Silver Springs has become an internationally known tourist attraction due to its naturally clear water, healthy submerged aquatic vegetation, abundant fish and other wildlife, and its famous glass bottom boats. In addition, the spring’s crystalline water has provided the perfect underwater backdrop for many Hollywood films and television programs including six Tarzan films, Seahunt, Mutual of Omaha’s Wild Kingdom, The Discovery Channel and many others.
Today, land adjacent to the headspring is part of the Silver Springs theme park which is owned by the state, but leased to a private operator. The park draws crowds who come to watch a variety of wildlife shows, enjoy the amusement rides, and explore the springs on the glass bottom boat rides. Silver Springs Park is contiguous with the Silver River State Park where access with boats, canoes and kayaks is possible.
Image of An anhinga dries its feathers on a roost along the Silver River after a successful dive for dinner.Zoom+ An anhinga dries its feathers on a roost along the Silver River after a successful dive for dinner. © Harley Means / FDEPHuman impacts
In the past several decades, changes have been observed and measured in the Silver Springs hydrological system. These changes in water flow, water chemistry, and ecology of the spring system were well-documented in “Fifty-Year Retrospective Study of the Ecology of Silver Springs, Florida”, by the St. Johns River Water Management District.
The dominant change in the water chemistry has been an increase in nitrates from an average background level of less than 0.05 milligrams per liter (mg/l) to an average above 1 mg/l which represents about a 20- fold increase. There is also concern about a possible decrease in water clarity, compared to past observations. The main sources of nitrate in the Silver Springs Group can be broken down into inorganic and organic sources. Based on the land use in the springshed, inorganic nitrates could come from fertilizer applied to pastures, golf courses, lawns, and crops; organic nitrates come from wastewater from septic tanks and municipal wastewater application sites and livestock, such as the large number of horse farms in the springshed.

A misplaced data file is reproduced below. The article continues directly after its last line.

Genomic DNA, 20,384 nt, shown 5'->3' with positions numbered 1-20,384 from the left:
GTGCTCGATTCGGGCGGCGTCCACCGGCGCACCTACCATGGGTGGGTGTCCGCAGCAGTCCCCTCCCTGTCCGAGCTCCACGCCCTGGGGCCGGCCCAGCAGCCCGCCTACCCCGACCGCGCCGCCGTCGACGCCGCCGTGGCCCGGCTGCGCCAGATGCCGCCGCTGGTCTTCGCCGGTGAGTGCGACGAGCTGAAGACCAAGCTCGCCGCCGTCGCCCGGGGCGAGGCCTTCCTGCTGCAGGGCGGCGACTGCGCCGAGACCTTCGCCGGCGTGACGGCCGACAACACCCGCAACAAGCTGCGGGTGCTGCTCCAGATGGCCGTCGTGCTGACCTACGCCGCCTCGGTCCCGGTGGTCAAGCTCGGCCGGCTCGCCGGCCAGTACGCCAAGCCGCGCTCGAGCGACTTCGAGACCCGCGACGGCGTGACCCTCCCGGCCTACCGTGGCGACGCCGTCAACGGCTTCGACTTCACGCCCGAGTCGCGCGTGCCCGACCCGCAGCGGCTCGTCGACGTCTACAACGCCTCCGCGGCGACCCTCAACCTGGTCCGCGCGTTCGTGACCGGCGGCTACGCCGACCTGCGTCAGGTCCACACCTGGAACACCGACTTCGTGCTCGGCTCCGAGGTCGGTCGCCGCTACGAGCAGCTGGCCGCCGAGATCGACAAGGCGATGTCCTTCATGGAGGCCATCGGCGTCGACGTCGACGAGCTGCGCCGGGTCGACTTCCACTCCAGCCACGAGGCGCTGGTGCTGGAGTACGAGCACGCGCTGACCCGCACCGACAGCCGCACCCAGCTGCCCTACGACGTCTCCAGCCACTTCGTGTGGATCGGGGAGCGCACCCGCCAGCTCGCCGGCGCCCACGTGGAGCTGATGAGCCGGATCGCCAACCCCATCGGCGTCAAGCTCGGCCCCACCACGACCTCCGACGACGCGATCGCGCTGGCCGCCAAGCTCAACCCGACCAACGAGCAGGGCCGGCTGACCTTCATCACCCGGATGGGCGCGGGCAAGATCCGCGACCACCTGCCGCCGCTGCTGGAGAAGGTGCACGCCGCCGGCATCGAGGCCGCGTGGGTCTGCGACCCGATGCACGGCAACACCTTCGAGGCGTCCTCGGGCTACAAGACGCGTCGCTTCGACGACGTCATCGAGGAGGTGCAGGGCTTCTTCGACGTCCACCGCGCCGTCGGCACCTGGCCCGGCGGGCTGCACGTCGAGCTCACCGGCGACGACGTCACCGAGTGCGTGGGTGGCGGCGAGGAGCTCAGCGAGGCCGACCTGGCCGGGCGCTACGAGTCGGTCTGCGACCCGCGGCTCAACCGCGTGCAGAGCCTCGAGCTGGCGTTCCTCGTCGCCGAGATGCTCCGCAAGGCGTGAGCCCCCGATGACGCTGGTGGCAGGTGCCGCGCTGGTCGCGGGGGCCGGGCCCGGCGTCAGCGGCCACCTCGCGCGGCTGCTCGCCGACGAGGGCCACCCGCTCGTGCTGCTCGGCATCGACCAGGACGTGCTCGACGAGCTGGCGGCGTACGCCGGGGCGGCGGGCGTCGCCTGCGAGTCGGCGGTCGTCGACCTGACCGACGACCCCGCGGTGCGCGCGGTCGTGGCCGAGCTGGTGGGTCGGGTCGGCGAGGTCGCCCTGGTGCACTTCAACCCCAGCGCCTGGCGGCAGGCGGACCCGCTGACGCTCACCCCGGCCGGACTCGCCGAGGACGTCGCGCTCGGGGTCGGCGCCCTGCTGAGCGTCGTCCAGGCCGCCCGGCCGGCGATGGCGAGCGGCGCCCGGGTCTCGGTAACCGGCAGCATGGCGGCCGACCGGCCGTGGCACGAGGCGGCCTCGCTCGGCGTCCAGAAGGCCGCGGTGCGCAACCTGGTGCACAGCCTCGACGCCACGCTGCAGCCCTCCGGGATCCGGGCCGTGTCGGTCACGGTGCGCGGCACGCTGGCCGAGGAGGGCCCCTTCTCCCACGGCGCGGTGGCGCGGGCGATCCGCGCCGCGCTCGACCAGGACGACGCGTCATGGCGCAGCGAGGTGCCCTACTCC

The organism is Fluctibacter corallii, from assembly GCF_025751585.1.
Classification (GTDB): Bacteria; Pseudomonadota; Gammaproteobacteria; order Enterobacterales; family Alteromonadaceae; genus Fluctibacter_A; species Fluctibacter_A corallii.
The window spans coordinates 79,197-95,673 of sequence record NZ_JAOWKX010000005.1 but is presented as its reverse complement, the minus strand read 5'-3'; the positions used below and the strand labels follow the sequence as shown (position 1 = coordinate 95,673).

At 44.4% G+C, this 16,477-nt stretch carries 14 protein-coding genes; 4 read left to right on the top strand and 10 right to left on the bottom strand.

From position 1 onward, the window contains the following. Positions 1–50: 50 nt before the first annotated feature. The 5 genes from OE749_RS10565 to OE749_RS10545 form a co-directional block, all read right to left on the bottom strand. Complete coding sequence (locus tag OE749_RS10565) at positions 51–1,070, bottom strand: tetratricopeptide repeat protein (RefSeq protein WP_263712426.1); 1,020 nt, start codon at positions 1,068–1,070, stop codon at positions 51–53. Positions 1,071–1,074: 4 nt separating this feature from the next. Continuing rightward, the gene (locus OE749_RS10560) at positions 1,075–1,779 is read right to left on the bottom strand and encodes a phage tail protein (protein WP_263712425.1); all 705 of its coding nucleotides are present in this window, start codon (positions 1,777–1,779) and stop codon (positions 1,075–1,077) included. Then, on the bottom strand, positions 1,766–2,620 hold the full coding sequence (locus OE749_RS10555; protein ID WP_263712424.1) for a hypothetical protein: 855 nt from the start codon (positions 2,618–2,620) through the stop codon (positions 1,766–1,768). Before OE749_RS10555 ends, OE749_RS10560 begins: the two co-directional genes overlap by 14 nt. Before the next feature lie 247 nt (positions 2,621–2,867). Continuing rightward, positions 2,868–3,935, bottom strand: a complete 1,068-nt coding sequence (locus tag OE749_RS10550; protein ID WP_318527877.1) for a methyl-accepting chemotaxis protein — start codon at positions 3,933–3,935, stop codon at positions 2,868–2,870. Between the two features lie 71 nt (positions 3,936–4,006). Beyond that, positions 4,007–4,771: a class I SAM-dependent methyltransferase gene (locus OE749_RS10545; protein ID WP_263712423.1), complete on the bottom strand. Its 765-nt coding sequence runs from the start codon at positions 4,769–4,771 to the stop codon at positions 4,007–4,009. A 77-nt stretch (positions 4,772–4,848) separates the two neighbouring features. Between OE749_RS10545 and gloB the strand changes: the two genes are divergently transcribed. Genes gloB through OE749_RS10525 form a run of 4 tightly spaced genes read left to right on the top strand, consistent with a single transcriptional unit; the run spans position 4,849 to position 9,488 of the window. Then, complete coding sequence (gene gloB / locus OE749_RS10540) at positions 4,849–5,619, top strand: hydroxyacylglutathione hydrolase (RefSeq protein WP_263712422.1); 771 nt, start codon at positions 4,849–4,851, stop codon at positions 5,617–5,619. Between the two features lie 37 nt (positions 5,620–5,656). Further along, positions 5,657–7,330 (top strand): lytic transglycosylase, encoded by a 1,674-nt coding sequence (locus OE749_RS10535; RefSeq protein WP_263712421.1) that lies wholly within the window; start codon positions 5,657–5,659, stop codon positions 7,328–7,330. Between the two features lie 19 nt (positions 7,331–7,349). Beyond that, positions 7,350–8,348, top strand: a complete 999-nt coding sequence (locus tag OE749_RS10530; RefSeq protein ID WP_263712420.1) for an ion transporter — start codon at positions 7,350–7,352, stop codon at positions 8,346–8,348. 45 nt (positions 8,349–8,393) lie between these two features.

During this same time period, the plant and animal life of Silver Springs and Silver River has changed, also. An increase in algal growth has been documented on the white sandy bottom and the dominant submersed aquatic vegetation (SAV), strap-leaf sagittaria (Sagittaria kurziana) and eelgrass (Vallisneria americana) in the spring run. There has been an overall decline in biomass of several species of fish including catfish, mullet and gizzard shad since the 1950s. Large numbers of an invasive nonnative sail-fin catfish have become established in the spring run.
There is an apparent measured decrease in flow from the Silver Springs complex, although there is some uncertainty about both its extent and cause. The St. Johns River Water Management District is expected to set minimum flows and levels in 2013 to prevent significant harm to the water resources or ecology of the springs.
Other stakeholders within the Silver Springs recharge basin have already taken actions that either directly or indirectly affect the restoration of the springs, ranging in scale from individual water conservation efforts to modified agricultural practices, to county-wide ordinances. The Silver Springs Basin Working Group, established in 1999, was the original forum for stakeholders representing federal, regional, state, and local agencies, local governments, the business community, agriculture, environmental groups and other concerned citizens to take restoration actions. Due to legislative budget cuts, the working group funding was cut, but restoration efforts continue through the State Total Maximum Daily Load (TMDL) and Basin Management Action Plan (BMAP) process.
One initiative supported by the working group was the acquisition of a 4400-acre property north of Silver Springs, purchased by the state in 2007. The purchase kept this especially vulnerable property in a natural condition and prevented pollutant loading from any potential development of the area. The property is now being managed by the state Division of Forestry as Indian Lake State Forest.